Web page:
Irene has passed Washington, D.C., which is as far west of New York as it is south, and therefore only ever saw the storm’s liminal rain and winds. (This was enough to cause blackouts for millions of homes in the suburbs–including Steven Hayward’s–but so far as I can tell, proper D.C. never once lost electricity. It must have been the President’s slick subterranean hurricane command center, its electronic eye draping itself like a warm blanket over our vulnerable selves.)
Newspaper page-one headliners were the worst hit.
On the storm’s approach, the ailing Washington Monument stood stoutly. Like Cortéz. (Staring at the Atlantic and his men with a wild surmise, waiting to learn from Kanye West whether George Bush doesn’t care about conquistadors, either.)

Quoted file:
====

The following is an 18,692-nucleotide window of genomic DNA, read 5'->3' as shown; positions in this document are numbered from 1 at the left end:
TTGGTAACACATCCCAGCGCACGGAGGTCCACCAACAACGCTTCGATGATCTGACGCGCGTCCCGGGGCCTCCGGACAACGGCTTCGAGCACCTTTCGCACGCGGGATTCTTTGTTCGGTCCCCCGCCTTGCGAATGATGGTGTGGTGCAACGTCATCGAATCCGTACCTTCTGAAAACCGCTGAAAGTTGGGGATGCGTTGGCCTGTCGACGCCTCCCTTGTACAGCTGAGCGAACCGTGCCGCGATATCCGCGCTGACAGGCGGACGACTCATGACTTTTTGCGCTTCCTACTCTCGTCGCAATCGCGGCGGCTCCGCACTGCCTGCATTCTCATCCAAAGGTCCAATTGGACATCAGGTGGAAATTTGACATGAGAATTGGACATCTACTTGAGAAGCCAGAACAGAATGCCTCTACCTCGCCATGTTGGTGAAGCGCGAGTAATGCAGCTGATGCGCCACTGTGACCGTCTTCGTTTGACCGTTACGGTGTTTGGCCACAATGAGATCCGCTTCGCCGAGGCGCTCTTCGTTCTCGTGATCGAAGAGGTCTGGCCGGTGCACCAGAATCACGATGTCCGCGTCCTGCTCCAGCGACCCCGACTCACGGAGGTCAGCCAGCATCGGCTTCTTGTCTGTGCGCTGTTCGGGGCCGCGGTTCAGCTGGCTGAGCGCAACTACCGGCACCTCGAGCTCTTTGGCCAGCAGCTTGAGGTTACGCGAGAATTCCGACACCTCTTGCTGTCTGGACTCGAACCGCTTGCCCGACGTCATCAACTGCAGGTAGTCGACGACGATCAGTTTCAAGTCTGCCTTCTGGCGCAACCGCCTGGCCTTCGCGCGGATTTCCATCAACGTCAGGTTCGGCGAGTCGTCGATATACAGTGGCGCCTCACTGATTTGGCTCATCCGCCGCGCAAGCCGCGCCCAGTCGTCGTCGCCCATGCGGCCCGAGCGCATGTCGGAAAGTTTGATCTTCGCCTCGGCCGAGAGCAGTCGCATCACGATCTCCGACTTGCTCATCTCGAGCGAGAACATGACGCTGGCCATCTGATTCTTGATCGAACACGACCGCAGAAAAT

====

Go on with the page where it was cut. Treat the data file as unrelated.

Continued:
The scene in the residential neighborhood of Dupont Circle.
The fancy farmers market this morn was not cancelled. I also learned that the farmers market accepts food stamps, which is nice.
And several trees lay down their lives.
All in all, it wasn’t bad, here in D.C.